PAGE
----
Recipe minimally adapted from Alton Brown and makes approximately 1 cup.

Arabic Fattoush Salad:

Ingredients:
2 cups chopped lettuce
1 cucumber chopped
6 cherry tomatoes, halved
1/2 cup torn mint leaves
1/2 cup torn flat parsley leaves
4-5 radishes thinly sliced
handful of pomegranate seeds
1/2 cup deep fried or toasted phyllo dough/ pita bread

Dressing:
1/2 cup olive oil
3 tbs pomegranate molasses
juice of 1 large lemon
salt to taste

Directions:
Mix all the salad items in a bowl and toss to mix (except the fried phyllo dough). Prepare the dressing by mixing the oil, molasses and salt. Stir vigorously but you will notice that the molasses and oil will not mix due to differences in viscosity.

Apply the dressing just before serving and sprinkle with the fried phyllo dough.

Serves 2.


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A Birthday Weekend in Ras al Khaimah, a New Life and a Banana Cake With Passion Fruit Cream Cheese Frosting


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We have never been big birthday celebrators. In fact, to date I can only remember two birthdays that have stood out for me- the first was in my early teens when my Mum planned a surprise party for and as cliched as it may sound, I have never been so surprised and overwhelmed. The second was fairly recently when I received some shocking news regarding my health on my birthday. 



  
But this birthday was different. We decided to spend the weekend relaxing, eating and playing- and resting. We’ll definitely be needing the rest in just a few months time. You see, I’ve been wanting to share this news with you all for quite some time. But I waited…..and waited.




Until now I can no longer fit into my regular clothes. I eat at odd times, have unusual cravings. I’m constantly hungry, sometimes irritable, always grateful though- grateful to feel the vibrations of tiny kicks inside me, kicks that make me toss and turn at night, kicks that reassure me everything is OK.



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Me and Akber are so excited to welcome a new little lamb to our family very soon and Maryam can’t wait to become a big sister. She talks to her new sibling everyday but isn’t excited at giving up her crib or high chair just yet.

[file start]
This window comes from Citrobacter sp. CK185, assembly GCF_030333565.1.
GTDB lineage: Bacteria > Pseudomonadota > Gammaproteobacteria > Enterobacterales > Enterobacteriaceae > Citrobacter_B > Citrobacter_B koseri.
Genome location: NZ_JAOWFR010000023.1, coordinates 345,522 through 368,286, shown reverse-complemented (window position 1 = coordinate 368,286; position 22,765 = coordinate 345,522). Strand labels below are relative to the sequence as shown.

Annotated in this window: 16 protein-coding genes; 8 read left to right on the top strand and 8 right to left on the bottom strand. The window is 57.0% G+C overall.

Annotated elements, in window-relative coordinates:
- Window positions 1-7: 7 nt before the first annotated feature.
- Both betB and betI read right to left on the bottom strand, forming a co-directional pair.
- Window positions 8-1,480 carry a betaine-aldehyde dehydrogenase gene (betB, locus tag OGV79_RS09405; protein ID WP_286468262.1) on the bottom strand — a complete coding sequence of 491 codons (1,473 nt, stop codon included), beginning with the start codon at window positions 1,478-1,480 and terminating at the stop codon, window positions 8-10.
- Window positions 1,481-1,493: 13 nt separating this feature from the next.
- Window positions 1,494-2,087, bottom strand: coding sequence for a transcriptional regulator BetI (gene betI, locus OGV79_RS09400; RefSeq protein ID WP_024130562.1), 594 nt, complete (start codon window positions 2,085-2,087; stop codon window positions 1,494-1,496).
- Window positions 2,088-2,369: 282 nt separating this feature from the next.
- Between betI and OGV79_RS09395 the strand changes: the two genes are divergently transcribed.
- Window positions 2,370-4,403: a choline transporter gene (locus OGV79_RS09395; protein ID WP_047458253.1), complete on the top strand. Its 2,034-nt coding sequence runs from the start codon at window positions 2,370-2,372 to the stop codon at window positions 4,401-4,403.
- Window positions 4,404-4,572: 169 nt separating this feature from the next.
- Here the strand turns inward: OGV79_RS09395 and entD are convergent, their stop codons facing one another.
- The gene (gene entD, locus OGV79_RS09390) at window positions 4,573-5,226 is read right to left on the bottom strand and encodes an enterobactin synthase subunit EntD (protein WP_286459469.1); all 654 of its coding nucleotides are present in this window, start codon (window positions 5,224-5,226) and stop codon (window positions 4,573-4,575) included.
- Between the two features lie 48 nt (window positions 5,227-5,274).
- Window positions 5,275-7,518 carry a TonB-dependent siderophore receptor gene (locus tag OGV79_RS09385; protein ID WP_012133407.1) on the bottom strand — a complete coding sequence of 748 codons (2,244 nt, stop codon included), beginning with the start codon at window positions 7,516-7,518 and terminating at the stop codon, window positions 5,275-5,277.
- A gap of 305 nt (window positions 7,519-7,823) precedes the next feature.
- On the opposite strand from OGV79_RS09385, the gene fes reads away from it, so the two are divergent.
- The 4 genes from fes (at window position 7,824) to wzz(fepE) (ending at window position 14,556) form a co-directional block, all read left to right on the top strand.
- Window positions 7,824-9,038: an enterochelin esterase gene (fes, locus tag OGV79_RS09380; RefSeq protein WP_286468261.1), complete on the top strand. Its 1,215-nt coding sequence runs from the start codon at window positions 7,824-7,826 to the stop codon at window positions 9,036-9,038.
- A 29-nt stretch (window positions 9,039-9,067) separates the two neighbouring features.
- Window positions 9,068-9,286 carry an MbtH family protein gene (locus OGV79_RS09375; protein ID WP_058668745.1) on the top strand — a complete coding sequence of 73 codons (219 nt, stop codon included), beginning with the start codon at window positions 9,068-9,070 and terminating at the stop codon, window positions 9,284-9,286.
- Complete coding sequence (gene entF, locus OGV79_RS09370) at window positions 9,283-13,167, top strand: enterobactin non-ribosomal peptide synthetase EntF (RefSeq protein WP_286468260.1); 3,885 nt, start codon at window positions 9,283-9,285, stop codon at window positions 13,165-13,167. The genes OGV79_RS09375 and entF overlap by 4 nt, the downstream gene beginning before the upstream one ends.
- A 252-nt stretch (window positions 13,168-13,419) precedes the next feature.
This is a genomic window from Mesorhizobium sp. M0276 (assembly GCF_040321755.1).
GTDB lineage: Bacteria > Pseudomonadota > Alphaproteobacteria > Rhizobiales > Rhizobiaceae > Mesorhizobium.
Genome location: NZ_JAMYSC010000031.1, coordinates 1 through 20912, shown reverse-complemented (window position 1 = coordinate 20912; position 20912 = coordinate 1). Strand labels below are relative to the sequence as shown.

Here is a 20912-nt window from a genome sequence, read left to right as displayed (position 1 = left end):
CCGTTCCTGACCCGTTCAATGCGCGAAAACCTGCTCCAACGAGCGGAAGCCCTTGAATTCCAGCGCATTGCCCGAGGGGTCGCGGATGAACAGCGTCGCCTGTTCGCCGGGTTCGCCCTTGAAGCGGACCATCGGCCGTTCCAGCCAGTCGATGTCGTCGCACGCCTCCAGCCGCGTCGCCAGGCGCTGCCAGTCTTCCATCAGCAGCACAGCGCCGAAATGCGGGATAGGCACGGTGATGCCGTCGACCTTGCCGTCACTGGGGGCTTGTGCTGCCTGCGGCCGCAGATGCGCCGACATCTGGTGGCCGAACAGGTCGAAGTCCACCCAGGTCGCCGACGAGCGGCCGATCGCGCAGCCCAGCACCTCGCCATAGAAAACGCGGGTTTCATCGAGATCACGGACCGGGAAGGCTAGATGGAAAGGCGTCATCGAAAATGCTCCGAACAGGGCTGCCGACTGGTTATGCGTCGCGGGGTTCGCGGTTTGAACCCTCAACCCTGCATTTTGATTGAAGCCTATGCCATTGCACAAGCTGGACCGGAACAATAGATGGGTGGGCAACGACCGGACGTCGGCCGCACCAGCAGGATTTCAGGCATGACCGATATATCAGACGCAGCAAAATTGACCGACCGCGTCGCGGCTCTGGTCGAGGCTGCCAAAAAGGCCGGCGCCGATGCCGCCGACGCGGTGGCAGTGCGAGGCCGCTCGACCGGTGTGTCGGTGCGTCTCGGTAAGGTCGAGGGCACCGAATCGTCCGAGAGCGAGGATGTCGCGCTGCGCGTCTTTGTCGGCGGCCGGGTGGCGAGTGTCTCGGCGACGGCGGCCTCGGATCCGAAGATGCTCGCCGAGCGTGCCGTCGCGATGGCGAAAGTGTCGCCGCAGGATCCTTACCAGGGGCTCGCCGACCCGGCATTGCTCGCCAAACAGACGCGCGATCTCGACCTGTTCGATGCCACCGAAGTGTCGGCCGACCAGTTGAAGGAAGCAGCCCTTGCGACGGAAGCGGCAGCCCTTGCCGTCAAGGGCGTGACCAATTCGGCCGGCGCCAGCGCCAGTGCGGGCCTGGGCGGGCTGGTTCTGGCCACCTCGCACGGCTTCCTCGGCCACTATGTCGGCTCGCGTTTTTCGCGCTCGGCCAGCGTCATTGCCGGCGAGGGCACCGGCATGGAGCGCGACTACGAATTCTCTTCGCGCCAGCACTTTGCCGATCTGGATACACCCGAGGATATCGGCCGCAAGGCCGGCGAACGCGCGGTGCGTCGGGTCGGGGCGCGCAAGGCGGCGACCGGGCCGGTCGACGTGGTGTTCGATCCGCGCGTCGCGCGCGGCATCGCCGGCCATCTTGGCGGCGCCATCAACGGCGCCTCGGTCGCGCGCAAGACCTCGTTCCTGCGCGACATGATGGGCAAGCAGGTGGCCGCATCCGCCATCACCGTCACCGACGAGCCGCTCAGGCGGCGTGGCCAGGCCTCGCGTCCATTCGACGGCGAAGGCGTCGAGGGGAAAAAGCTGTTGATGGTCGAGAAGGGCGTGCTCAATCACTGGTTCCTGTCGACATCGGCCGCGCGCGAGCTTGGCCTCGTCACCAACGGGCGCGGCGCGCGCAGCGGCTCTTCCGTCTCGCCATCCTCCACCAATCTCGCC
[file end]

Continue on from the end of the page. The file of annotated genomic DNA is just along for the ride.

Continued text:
So since traveling abroad is no longer an option, we decided to load up the car with family and spent a lazy weekend in Ras al Khaimah. We started the day with a pancake cake that I had made the night before. As usual, Maryam assumed it was her birthday and insisted on blowing out the candles. I promise to share that recipe soon but I couldn’t get any good shots with all the commotion in the morning.



On arriving in Ras al Khaimah, the views from our hotel were breathtaking, magnificent. The hotel is perched on a cliff and scenes of endless blue seas beckon at its feet. We headed straight to the beach- sunk our feet into the hot clammy sand, built sandcastles and collected shells. When Maryam wasn’t busy burying herself in the sand, she was splashing in the pool, playing with the gentle break of the waves. We rested lots and played cards.



In between all that, there was lots of eating- we had fresh fish, cheesecakes, paper thin crepes filled with maple syrup, pear and almond tarts and exotic Lebanese platters. All washed down with the freshest juices. And of course ice cream to cool off.


We had a fabulous weekend, a birthday to remember. And of course, my last as a mother of one. Today I’m sharing with you one of my latest cravings- a homely banana cake. It really is the best recipe for banana cake I have ever eaten or baked. Try it- you must!



And be sure, that in the coming few months, many sweet cravings will be shared in this space. Can’t wait for another wee baker to join our family.


Banana Cake With Passion Fruit Cream Cheese Frosting

Ingredients:
3/4 cup butter, room temperature
2 cups sugar
3 eggs
2 tsp vanilla extract
3 cups all purpose flour
1 1/2 tsp baking soda
1/2 tsp salt
1/12 cups buttermilk
2 tsp lemon juice
1 1/2 cups mashed bananas

For the frosting:
225 gms cream cheese
3 tbs butter
3/4 cup icing sugar
3 tbs passion fruit pulp (optional)

Directions:
Preheat the oven to 175 degrees Centigrade. Grease and flour 2 loaf tins or one 9×13 inch pan. Mash bananas mixed with lemon juice and set aside. In another bowl, mix together the flour, baking soda and salt. Set aside.

Using the paddle attachment of your stand mixer beat the butter and sugar until light and fluffy. Add the eggs one at a time. Add the vanilla extract. With the mixer speed on low, add the flour mixture alternating with the buttermilk. Stir in the mashed bananas.

Pour batter into prepared pans and bake for 1 hour or so or until a toothpick comes out clean when inserted into the middle of the cake. Place the cake into the freezer as soon as it comes out of the oven for 45 minutes. Frost when completely cool.

To make the frosting, mix all the ingredients together and beat on high speed until light and airy.

Banana Cake Recipe minimally adapted from Allrecipes.com.